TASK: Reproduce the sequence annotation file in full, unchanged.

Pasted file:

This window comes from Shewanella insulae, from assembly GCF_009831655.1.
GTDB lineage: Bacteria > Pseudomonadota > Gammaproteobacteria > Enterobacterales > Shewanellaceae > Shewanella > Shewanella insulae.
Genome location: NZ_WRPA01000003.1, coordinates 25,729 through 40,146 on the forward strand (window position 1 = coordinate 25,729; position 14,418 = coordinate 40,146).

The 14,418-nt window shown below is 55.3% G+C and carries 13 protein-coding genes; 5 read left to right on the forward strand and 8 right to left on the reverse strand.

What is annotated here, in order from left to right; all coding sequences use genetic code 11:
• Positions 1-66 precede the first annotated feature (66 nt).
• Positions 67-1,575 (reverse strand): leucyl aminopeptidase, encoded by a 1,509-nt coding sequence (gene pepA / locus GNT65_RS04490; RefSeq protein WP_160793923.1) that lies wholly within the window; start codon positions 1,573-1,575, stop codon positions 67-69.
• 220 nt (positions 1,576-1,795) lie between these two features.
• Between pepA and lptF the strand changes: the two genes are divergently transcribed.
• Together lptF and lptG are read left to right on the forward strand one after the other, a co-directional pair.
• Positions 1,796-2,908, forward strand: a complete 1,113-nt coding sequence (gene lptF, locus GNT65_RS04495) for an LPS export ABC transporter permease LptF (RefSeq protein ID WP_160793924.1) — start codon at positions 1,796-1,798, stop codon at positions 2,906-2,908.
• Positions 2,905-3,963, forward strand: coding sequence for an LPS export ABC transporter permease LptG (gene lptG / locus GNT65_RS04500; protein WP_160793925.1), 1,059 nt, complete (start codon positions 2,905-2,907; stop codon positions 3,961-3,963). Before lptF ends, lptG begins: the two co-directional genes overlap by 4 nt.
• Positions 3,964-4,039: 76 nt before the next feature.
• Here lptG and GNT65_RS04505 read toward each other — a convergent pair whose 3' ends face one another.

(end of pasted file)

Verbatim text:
This window comes from Shewanella insulae, from assembly GCF_009831655.1.
GTDB lineage: Bacteria > Pseudomonadota > Gammaproteobacteria > Enterobacterales > Shewanellaceae > Shewanella > Shewanella insulae.
Genome location: NZ_WRPA01000003.1, coordinates 25,729 through 40,146 on the forward strand (window position 1 = coordinate 25,729; position 14,418 = coordinate 40,146).

The 14,418-nt window shown below is 55.3% G+C and carries 13 protein-coding genes; 5 read left to right on the forward strand and 8 right to left on the reverse strand.

What is annotated here, in order from left to right; all coding sequences use genetic code 11:
• Positions 1-66 precede the first annotated feature (66 nt).
• Positions 67-1,575 (reverse strand): leucyl aminopeptidase, encoded by a 1,509-nt coding sequence (gene pepA / locus GNT65_RS04490; RefSeq protein WP_160793923.1) that lies wholly within the window; start codon positions 1,573-1,575, stop codon positions 67-69.
• 220 nt (positions 1,576-1,795) lie between these two features.
• Between pepA and lptF the strand changes: the two genes are divergently transcribed.
• Together lptF and lptG are read left to right on the forward strand one after the other, a co-directional pair.
• Positions 1,796-2,908, forward strand: a complete 1,113-nt coding sequence (gene lptF, locus GNT65_RS04495) for an LPS export ABC transporter permease LptF (RefSeq protein ID WP_160793924.1) — start codon at positions 1,796-1,798, stop codon at positions 2,906-2,908.
• Positions 2,905-3,963, forward strand: coding sequence for an LPS export ABC transporter permease LptG (gene lptG / locus GNT65_RS04500; protein WP_160793925.1), 1,059 nt, complete (start codon positions 2,905-2,907; stop codon positions 3,961-3,963). Before lptF ends, lptG begins: the two co-directional genes overlap by 4 nt.
• Positions 3,964-4,039: 76 nt before the next feature.
• Here lptG and GNT65_RS04505 read toward each other — a convergent pair whose 3' ends face one another.